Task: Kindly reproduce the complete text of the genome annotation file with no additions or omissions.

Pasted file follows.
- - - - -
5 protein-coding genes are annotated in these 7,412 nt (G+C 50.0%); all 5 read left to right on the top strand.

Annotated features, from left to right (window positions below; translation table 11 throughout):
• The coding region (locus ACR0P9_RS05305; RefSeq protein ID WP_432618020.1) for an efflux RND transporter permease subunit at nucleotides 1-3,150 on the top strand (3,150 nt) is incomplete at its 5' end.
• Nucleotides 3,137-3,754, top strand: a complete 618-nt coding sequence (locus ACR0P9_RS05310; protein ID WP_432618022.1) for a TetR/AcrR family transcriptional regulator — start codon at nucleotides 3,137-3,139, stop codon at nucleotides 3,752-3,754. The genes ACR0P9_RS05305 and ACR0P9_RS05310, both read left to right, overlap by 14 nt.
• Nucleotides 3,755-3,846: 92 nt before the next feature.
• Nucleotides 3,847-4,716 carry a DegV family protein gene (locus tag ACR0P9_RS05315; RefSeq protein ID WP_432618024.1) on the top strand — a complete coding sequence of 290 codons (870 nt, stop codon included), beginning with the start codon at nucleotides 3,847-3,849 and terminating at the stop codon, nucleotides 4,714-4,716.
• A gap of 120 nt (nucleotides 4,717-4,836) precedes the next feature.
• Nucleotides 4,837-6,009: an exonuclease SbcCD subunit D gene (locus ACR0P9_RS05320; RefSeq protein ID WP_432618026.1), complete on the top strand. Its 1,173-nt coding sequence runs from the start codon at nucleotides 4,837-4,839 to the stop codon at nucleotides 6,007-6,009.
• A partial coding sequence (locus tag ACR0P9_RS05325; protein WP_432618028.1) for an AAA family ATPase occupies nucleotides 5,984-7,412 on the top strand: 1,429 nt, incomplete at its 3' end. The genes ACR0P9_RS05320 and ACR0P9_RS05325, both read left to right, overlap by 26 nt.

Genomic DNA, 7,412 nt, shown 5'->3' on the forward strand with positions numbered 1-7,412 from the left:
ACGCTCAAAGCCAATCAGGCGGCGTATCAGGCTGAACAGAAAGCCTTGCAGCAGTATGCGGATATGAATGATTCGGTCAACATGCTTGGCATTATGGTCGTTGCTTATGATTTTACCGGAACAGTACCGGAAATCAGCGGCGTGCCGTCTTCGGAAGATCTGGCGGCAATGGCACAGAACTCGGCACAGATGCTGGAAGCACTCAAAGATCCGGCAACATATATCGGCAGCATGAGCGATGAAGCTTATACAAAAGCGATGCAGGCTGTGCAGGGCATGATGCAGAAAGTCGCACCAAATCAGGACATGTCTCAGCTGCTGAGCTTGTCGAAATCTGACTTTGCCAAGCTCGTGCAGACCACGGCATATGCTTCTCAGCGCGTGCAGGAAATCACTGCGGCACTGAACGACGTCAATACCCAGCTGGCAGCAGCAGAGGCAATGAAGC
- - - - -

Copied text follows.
5 protein-coding genes are annotated in these 7,412 nt (G+C 50.0%); all 5 read left to right on the top strand.

Annotated features, from left to right (window positions below; translation table 11 throughout):
• The coding region (locus ACR0P9_RS05305; RefSeq protein ID WP_432618020.1) for an efflux RND transporter permease subunit at nucleotides 1-3,150 on the top strand (3,150 nt) is incomplete at its 5' end.
• Nucleotides 3,137-3,754, top strand: a complete 618-nt coding sequence (locus ACR0P9_RS05310; protein ID WP_432618022.1) for a TetR/AcrR family transcriptional regulator — start codon at nucleotides 3,137-3,139, stop codon at nucleotides 3,752-3,754. The genes ACR0P9_RS05305 and ACR0P9_RS05310, both read left to right, overlap by 14 nt.
• Nucleotides 3,755-3,846: 92 nt before the next feature.
• Nucleotides 3,847-4,716 carry a DegV family protein gene (locus tag ACR0P9_RS05315; RefSeq protein ID WP_432618024.1) on the top strand — a complete coding sequence of 290 codons (870 nt, stop codon included), beginning with the start codon at nucleotides 3,847-3,849 and terminating at the stop codon, nucleotides 4,714-4,716.
• A gap of 120 nt (nucleotides 4,717-4,836) precedes the next feature.
• Nucleotides 4,837-6,009: an exonuclease SbcCD subunit D gene (locus ACR0P9_RS05320; RefSeq protein ID WP_432618026.1), complete on the top strand. Its 1,173-nt coding sequence runs from the start codon at nucleotides 4,837-4,839 to the stop codon at nucleotides 6,007-6,009.
• A partial coding sequence (locus tag ACR0P9_RS05325; protein WP_432618028.1) for an AAA family ATPase occupies nucleotides 5,984-7,412 on the top strand: 1,429 nt, incomplete at its 3' end. The genes ACR0P9_RS05320 and ACR0P9_RS05325, both read left to right, overlap by 26 nt.

Genomic DNA, 7,412 nt, shown 5'->3' on the forward strand with positions numbered 1-7,412 from the left:
ACGCTCAAAGCCAATCAGGCGGCGTATCAGGCTGAACAGAAAGCCTTGCAGCAGTATGCGGATATGAATGATTCGGTCAACATGCTTGGCATTATGGTCGTTGCTTATGATTTTACCGGAACAGTACCGGAAATCAGCGGCGTGCCGTCTTCGGAAGATCTGGCGGCAATGGCACAGAACTCGGCACAGATGCTGGAAGCACTCAAAGATCCGGCAACATATATCGGCAGCATGAGCGATGAAGCTTATACAAAAGCGATGCAGGCTGTGCAGGGCATGATGCAGAAAGTCGCACCAAATCAGGACATGTCTCAGCTGCTGAGCTTGTCGAAATCTGACTTTGCCAAGCTCGTGCAGACCACGGCATATGCTTCTCAGCGCGTGCAGGAAATCACTGCGGCACTGAACGACGTCAATACCCAGCTGGCAGCAGCAGAGGCAATGAAGC